MOSCOW (Reuters) - It took only a few hours before Vladimir Putin was aboard a luxury helicopter, surveying the flood waters in southern Russia that have killed 150 people.
Television channels showed the Russian president asking pointed questions and then grilling the governor and other local officials unsmilingly about whether they had acted quickly enough to save lives.
Seven months after the start of protests that have weakened Putin’s authority, he can ill afford any slip-ups as he deals with the first big natural disaster since his return to the Kremlin.
Adopting the headmasterly manner and tone that he has used to popular acclaim at earlier disasters, he repeated questions when he did not hear what he wanted.
Checking widespread rumors that a reservoir had overflowed and made the flooding worse, the leader, dressed in a black shirt and no tie, asked twice: “Can you tell me, were there any leaks of water from the reservoir?”
The intended message was clear: Russians can breathe more easily now because Putin has taken charge.
Back in the presidency for barely two months, the flying visit to areas where more than 150 people were killed by floods and landslides offered him a chance to do what he likes most - to play the role of the man of action and the nation’s leader.
His manner, and the launch of an investigation into why the death toll was so high, suggest culprits will be found to blame over the floods.
But his trip was also designed to show he had learnt his lesson from previous disasters.
Twelve years ago, three months after he was first elected president, a nuclear submarine sank in the Barents Sea while Putin was on holiday. Putin sat in silence for five days and Russia initially refused help from foreign rescue teams.
Days later, when it was confirmed that all 118 people on board the Kursk submarine had been killed, Russian media said he had done too little, too late.
“Since 2000 the president has always flown to the scene of disasters. It’s part of the system. His presence helps force local bureaucracies to work together that otherwise might not do so,” said Gleb Pavlovsky, a former Kremlin spin doctor.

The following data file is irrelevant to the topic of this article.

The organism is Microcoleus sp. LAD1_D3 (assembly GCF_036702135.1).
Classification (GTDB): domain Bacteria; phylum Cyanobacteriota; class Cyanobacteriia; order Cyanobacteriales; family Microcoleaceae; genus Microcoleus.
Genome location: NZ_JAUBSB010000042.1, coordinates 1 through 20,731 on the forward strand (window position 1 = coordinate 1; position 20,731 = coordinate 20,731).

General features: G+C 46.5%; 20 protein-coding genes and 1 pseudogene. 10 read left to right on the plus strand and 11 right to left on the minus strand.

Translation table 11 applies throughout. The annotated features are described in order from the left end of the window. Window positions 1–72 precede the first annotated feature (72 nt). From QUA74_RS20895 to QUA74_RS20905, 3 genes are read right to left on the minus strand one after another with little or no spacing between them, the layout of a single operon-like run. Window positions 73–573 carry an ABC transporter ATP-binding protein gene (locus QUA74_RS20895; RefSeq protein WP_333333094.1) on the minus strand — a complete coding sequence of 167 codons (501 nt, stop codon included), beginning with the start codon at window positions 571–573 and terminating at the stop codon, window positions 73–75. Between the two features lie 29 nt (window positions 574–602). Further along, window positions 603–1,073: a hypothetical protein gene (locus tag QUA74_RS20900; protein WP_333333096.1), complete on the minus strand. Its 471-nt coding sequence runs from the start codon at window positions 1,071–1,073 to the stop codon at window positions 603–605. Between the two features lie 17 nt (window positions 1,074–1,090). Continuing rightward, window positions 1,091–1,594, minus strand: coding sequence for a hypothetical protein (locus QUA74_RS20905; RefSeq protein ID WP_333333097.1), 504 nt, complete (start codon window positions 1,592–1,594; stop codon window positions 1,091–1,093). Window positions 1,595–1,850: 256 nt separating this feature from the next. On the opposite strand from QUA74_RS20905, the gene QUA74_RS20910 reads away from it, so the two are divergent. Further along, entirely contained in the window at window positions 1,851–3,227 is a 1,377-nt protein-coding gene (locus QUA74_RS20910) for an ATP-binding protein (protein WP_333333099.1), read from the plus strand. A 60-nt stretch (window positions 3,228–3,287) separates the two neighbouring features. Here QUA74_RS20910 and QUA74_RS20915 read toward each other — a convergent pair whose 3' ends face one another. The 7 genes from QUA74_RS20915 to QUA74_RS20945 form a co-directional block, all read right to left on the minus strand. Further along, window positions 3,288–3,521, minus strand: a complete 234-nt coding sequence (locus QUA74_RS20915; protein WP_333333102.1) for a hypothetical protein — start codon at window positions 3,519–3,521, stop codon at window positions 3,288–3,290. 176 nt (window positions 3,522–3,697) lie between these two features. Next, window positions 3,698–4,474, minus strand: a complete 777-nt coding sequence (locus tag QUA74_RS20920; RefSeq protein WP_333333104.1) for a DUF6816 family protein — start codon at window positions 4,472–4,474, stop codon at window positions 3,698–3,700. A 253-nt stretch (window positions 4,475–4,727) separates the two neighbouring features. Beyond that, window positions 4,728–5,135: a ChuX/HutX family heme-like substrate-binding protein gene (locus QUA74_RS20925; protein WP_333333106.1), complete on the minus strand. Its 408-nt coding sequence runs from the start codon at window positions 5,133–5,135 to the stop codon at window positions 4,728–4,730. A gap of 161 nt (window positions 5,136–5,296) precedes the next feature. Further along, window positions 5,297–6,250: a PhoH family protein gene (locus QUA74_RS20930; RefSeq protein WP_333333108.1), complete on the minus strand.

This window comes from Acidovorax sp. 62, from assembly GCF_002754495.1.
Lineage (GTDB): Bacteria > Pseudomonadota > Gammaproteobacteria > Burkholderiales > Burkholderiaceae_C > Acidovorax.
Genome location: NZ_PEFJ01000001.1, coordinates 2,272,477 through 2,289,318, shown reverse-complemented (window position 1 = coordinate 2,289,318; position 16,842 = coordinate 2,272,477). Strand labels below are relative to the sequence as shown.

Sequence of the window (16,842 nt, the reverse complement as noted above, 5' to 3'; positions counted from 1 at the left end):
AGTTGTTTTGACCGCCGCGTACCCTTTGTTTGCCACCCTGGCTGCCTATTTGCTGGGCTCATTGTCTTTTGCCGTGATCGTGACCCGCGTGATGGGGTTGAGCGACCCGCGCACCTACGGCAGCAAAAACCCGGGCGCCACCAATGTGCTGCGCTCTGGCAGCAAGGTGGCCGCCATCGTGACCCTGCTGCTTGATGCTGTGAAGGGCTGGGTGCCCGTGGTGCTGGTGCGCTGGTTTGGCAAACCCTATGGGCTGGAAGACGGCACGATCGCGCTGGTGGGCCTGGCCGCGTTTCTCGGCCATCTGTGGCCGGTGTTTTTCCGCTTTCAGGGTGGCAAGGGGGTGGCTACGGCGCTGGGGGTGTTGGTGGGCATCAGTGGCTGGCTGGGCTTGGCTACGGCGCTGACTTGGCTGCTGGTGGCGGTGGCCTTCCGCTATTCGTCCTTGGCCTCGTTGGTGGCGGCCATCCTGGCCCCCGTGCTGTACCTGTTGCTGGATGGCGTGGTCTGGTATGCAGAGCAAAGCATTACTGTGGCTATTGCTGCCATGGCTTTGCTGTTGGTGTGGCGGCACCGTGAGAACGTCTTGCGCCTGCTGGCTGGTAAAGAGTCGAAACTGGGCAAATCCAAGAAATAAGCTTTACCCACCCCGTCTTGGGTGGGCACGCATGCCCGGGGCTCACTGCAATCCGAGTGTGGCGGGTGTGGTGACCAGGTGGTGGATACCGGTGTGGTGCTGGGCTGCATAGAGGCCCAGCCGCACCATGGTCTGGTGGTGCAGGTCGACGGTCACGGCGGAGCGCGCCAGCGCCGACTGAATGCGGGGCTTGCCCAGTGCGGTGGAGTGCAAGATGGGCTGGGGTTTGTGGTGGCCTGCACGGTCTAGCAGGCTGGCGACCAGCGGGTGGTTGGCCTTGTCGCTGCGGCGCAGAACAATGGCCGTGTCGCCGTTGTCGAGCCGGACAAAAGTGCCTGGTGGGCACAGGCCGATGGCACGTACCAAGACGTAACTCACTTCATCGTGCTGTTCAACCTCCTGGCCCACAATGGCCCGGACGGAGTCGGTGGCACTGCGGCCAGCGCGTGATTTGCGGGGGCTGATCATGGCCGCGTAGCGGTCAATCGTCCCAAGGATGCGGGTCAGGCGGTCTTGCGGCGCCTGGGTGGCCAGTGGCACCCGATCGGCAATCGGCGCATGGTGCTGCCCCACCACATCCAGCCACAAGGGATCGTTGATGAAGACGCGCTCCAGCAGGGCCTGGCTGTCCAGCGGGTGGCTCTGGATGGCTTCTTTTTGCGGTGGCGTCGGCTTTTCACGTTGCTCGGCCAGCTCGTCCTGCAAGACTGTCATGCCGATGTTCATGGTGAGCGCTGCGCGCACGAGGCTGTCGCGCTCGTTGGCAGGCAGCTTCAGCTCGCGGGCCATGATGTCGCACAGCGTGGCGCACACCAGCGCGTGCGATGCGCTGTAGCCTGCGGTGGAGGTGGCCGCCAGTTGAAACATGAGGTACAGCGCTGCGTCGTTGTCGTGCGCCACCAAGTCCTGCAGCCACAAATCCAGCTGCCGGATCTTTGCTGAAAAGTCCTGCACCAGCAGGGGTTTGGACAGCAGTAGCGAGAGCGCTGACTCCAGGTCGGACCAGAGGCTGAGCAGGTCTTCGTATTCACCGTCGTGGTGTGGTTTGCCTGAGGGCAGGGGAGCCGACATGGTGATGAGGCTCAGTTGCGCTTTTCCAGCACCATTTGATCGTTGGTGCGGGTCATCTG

“It is part of the system and it is also something that public opinion expects. If he did not go there, it would look bad for him,” Pavlovksy said, acknowledging that this would be more risky for Putin now that his popularity has slipped.
When Putin made mistakes in the handling of the Kursk disaster, Russians in the end gave him the benefit of the doubt. The former KGB spy had just won a resounding election victory and was immensely popular.
Twelve years later, Putin is again fresh from a convincing election win and has strong support in the provinces. But his aura of invincibility has been erased by protests of his 12-year rule and his popularity has declined.
Putin, now 59, has a mixed record on handling crises. Some have been resolved only at a high human cost.
More than 330 people, half of them children, were killed when Russian troops stormed a school in Beslan in southern Russia where Chechen rebel fighters had taken pupils and teachers hostage in September 2004.
Another crisis, when Chechen rebels seized a Moscow theatre in October 2002 and took 850 people hostage, also ended with a high death count. When Russia forces tried to end the siege, 129 of the hostages were killed by a gas that was supposed to knock out the hostage-takers.
Putin remained firmly in power after these incidents, and continued the macho antics that for years won him support. But such stunts now look increasingly staged and ineffective, and are often mocked on social media.
The news from Krasnodar dominated Twitter feeds on Sunday, with plenty of them critical of the way loyal Russian media had concentrated on Putin’s visit.
“The news on Channel One: The floods happened, Putin arrives in Krymsk, Putin flies in a helicopter, Putin arrives somewhere else, Putin has a meeting. Putin...,” said a tweet by a Russian identified only as Dalia Roshina.
Her implication was that the media coverage had been more about Putin than the disaster itself.
When compensation was announced for the victims, journalist Boris Vedenek tweeted that the amount was less that what riot police were paid as a bonus to work during a big rally against Putin on May 6 which turned violent.
Some tweeters rallied behind Putin. “In their comments, people angrily pour scorn on the country and Putin. Why? Idiots,” wrote Yulia Monakova, a Russian who now lives in India.
But the criticism underlined the question Putin and his team need to address in his new six-year term - do the old image tricks still work?
A further risk is that if any local officials are identified as culprits over the floods, Putin could find his United Russia party in the dock as it still dominates local officialdom.
“The main demand is that the people guilty for ... the deaths in Krymsk are tried in court,” tweeted Sergei Udaltsov, an opposition leader.
Using the opposition’s derogatory slogan for United Russia as a party of “crooks and thieves”, he wrote: “Crooks, thieves and killers - get them out of power!”
Editing by Anna Willard